Marijuana became legal for recreational use in Colorado on New Year’s Day 2014, but will it be a cash cow for local government? It’s estimated that the state will take in approximately $184 million in tax revenue from marijuana in the first 18 months after legislation, according to a report from the state’s Joint Budget Committee. Those numbers could be even higher, as lines were so long at dispensaries on New Year’s Day that some of them ran out of product, while others were forced to ration their supply.
That sounds great, but a large amount of the money is already earmarked for programs that deal with the drug’s darker side. The committee has submitted a request to allocate $103.5 million toward causes including youth prevention education programs and the treatment of substance abuse. The actual breakdown includes $45.5 million for the prevention of youth marijuana use, $40.4 million for treatment of substance use, $12.4 million for public health, $1.8 million for regulatory oversight, $3.2 million for law enforcement and public safety and $200,000 for something called “statewide coordination.”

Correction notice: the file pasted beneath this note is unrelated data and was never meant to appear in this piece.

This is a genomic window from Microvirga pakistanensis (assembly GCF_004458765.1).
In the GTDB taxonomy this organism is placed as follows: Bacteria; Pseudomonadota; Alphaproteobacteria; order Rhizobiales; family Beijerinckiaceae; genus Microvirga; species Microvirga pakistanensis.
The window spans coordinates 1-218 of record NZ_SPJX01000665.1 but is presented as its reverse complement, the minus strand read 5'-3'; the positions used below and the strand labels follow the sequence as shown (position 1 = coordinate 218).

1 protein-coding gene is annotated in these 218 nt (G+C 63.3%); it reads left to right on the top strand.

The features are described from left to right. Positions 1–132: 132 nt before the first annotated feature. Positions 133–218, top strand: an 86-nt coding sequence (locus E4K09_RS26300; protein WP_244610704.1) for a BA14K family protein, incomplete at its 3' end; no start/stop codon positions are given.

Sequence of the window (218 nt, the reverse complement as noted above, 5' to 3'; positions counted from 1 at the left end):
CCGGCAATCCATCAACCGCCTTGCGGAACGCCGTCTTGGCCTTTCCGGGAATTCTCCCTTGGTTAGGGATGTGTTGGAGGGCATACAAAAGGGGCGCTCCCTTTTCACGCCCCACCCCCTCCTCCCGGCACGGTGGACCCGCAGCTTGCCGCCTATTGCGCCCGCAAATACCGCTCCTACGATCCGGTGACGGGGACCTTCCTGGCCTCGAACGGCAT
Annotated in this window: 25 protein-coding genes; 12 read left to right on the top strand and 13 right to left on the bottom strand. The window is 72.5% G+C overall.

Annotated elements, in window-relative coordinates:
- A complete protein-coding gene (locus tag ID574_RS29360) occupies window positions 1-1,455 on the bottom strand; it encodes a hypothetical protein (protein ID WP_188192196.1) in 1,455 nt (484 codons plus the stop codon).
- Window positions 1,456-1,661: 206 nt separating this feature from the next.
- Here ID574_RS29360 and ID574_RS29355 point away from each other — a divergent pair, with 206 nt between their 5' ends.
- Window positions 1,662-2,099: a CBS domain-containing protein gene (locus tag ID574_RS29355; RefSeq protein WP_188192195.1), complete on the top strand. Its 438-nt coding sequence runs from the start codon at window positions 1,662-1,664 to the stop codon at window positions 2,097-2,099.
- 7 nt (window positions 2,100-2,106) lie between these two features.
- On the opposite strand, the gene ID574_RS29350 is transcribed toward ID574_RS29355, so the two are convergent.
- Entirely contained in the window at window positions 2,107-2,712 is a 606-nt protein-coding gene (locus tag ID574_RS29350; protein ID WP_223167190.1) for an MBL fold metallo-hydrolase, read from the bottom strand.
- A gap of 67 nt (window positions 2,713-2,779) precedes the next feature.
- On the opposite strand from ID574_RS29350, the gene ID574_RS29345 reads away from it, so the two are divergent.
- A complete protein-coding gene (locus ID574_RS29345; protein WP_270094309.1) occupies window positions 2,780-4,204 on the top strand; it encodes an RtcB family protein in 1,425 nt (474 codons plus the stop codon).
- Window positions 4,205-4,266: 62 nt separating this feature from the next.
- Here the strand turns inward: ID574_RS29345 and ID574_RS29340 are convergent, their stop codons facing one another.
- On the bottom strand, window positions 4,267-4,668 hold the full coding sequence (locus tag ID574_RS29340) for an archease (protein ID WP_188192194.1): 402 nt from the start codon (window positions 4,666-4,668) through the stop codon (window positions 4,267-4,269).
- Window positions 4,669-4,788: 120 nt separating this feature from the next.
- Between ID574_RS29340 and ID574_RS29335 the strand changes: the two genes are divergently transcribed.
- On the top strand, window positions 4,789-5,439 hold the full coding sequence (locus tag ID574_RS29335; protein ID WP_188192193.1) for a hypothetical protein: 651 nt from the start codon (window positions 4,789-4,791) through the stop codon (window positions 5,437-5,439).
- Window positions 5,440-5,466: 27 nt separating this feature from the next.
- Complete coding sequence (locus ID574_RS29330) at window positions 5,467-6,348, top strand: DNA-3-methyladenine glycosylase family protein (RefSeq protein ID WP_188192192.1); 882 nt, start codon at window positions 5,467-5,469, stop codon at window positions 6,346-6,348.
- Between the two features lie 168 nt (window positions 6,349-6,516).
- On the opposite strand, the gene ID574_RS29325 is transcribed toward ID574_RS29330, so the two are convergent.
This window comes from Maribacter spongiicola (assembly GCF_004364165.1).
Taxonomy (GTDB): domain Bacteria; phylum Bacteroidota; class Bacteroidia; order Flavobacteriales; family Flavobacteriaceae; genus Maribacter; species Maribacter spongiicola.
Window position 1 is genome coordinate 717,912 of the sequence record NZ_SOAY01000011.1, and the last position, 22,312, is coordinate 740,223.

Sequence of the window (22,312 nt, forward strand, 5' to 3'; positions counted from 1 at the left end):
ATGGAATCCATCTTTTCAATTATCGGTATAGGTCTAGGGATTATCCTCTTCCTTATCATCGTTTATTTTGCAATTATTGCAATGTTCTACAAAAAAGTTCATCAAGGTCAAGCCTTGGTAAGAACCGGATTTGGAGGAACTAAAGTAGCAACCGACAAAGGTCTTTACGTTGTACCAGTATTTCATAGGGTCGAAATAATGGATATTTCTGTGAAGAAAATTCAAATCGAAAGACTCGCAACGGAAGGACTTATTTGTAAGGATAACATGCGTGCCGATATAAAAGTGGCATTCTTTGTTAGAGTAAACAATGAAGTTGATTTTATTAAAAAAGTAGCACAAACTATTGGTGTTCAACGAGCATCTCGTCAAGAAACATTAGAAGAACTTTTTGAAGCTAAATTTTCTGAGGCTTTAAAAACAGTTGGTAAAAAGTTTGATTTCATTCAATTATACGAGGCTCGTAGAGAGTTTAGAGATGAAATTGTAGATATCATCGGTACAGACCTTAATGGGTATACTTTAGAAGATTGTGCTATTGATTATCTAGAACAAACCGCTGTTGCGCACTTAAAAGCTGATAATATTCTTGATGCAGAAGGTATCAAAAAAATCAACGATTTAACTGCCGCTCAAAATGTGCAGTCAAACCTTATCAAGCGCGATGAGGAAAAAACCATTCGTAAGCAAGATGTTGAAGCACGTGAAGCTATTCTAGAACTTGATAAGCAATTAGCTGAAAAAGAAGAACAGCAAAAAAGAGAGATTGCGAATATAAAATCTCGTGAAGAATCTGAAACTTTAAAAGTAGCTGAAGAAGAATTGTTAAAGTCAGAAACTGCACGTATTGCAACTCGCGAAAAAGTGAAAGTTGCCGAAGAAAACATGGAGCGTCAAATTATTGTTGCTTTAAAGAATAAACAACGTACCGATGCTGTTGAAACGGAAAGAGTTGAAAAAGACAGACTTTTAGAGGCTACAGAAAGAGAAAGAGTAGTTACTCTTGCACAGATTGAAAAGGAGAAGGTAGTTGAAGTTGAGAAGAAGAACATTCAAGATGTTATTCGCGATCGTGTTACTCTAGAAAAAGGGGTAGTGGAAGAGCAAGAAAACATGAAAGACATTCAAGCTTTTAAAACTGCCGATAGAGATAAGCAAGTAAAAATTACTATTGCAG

How Colorado makes it’s money from marijuana
Colorado makes its money from marijuana three ways, by taxing the drug when it’s produced, sold and bought. This allows the state to collect tax revenue three times on the same product.
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